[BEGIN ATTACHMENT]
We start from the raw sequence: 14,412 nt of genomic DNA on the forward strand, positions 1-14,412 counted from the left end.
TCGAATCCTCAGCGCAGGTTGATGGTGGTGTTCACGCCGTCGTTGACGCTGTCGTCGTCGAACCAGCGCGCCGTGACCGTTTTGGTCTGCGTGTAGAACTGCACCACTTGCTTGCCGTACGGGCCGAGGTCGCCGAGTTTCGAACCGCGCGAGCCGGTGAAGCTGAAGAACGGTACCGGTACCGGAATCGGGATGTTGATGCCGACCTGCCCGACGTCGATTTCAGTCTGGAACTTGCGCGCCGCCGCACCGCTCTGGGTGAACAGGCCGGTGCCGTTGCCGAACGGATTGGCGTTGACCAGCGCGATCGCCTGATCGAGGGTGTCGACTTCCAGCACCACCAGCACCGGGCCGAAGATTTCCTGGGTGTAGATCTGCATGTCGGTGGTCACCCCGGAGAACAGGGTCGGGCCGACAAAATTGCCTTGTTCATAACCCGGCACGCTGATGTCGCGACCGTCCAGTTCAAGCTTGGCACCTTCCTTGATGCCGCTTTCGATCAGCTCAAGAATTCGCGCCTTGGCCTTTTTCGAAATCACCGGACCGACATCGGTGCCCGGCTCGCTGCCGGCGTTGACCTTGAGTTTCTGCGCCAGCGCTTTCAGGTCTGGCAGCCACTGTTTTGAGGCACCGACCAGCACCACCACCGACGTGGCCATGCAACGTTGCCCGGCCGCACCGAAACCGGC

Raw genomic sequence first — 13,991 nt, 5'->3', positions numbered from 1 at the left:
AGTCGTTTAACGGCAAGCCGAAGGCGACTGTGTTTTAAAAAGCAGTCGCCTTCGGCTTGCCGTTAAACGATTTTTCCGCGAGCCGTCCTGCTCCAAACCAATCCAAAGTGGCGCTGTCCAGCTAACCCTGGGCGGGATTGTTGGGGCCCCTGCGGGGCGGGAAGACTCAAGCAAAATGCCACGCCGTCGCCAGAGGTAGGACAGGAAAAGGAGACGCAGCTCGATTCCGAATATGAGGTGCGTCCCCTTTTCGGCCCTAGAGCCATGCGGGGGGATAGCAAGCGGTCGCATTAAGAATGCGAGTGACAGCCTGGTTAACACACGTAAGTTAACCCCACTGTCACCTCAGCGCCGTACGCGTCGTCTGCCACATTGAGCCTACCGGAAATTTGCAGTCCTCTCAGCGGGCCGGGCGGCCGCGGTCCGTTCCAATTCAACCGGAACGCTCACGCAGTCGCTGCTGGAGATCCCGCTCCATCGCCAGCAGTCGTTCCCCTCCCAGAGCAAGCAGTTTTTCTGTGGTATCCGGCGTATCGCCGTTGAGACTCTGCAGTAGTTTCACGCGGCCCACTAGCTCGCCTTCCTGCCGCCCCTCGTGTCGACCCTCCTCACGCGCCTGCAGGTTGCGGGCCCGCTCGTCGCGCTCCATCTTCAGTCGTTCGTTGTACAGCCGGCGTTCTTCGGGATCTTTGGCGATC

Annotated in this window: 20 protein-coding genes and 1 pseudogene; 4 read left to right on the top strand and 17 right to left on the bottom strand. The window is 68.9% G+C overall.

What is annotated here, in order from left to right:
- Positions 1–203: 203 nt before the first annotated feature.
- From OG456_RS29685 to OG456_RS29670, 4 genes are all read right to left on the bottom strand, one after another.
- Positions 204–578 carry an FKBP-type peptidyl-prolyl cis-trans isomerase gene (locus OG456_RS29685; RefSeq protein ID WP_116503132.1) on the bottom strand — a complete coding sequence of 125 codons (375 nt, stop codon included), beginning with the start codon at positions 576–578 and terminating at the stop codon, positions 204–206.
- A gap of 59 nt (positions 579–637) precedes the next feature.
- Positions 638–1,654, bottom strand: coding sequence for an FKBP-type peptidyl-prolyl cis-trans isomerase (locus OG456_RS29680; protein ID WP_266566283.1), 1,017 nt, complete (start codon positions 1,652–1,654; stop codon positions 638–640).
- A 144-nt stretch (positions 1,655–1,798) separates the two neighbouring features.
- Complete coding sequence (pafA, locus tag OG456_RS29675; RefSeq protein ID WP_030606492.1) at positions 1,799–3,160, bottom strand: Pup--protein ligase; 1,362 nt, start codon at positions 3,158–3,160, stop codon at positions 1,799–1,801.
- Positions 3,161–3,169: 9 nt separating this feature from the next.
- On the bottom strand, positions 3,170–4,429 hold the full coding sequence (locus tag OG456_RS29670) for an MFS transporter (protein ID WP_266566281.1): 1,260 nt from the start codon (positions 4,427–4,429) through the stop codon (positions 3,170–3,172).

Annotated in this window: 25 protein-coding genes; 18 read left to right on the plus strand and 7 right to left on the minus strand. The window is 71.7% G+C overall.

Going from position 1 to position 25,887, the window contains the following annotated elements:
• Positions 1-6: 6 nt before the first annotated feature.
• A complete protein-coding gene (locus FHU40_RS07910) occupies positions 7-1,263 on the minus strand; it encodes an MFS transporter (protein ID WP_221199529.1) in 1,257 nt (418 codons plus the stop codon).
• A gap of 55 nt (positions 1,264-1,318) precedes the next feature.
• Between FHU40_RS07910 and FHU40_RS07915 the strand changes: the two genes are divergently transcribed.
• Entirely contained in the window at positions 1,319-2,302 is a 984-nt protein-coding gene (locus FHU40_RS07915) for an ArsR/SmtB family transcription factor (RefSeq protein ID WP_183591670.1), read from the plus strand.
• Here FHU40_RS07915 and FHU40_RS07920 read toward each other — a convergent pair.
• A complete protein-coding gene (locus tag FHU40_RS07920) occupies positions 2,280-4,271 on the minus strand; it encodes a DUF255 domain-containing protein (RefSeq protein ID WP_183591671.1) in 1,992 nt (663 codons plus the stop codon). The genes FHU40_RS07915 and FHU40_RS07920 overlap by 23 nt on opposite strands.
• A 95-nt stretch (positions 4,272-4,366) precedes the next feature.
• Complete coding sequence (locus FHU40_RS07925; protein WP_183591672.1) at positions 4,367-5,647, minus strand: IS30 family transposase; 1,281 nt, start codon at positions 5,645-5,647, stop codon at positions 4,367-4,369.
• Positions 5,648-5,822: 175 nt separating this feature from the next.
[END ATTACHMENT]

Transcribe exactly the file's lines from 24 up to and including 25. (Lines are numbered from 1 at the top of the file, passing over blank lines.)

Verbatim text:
• A complete protein-coding gene (locus tag FHU40_RS07920) occupies positions 2,280-4,271 on the minus strand; it encodes a DUF255 domain-containing protein (RefSeq protein ID WP_183591671.1) in 1,992 nt (663 codons plus the stop codon). The genes FHU40_RS07915 and FHU40_RS07920 overlap by 23 nt on opposite strands.
• A 95-nt stretch (positions 4,272-4,366) precedes the next feature.